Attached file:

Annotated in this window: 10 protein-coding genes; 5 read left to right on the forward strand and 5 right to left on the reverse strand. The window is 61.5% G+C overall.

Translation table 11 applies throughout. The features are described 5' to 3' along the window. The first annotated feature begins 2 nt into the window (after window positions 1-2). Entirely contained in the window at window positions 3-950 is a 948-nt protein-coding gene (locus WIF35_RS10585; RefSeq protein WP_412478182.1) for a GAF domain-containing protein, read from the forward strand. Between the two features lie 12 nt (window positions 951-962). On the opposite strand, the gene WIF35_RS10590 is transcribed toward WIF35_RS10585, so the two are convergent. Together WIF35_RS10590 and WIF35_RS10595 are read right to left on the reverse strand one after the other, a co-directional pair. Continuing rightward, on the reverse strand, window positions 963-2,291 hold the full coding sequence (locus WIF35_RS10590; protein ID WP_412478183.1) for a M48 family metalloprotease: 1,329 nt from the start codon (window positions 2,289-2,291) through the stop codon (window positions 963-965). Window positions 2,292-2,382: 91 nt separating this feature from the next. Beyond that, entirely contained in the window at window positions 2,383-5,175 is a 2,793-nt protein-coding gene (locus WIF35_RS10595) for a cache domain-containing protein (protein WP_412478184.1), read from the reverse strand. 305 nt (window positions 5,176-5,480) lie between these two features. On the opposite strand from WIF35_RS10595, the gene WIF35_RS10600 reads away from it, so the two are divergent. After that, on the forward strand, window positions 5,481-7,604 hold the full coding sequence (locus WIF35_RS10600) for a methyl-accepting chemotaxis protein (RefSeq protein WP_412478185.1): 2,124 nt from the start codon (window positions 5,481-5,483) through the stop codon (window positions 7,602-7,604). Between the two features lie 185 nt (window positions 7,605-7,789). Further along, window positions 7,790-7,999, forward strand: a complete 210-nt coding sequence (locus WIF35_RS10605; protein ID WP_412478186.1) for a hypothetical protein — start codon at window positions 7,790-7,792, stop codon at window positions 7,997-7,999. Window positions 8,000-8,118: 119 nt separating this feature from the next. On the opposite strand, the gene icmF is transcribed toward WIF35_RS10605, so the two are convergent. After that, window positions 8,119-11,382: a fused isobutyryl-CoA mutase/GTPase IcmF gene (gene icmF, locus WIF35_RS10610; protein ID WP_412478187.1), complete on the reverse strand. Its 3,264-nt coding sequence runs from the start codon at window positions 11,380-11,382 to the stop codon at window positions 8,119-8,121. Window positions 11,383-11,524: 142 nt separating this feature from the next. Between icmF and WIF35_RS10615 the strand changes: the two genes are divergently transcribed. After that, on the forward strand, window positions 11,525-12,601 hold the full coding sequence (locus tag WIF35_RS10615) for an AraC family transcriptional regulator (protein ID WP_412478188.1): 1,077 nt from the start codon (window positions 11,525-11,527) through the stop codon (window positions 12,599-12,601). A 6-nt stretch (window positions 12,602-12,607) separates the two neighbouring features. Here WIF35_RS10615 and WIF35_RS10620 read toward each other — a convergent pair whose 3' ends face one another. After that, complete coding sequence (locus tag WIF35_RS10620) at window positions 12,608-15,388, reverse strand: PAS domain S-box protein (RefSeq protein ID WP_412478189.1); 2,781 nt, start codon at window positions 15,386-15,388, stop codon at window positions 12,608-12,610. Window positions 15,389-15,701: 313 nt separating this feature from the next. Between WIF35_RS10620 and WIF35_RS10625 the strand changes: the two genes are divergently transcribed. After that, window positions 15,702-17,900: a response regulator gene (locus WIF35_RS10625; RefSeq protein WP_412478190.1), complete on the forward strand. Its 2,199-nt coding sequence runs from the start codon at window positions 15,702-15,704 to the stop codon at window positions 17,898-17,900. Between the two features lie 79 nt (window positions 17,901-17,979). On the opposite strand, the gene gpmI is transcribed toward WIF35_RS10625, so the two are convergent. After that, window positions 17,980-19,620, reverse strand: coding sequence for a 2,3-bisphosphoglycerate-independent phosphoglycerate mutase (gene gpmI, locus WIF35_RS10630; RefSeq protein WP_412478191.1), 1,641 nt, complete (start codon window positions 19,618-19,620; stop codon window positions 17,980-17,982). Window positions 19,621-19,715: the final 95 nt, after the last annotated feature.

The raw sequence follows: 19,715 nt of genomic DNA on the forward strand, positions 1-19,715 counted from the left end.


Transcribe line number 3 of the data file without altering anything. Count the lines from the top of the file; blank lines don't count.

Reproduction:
The raw sequence follows: 19,715 nt of genomic DNA on the forward strand, positions 1-19,715 counted from the left end.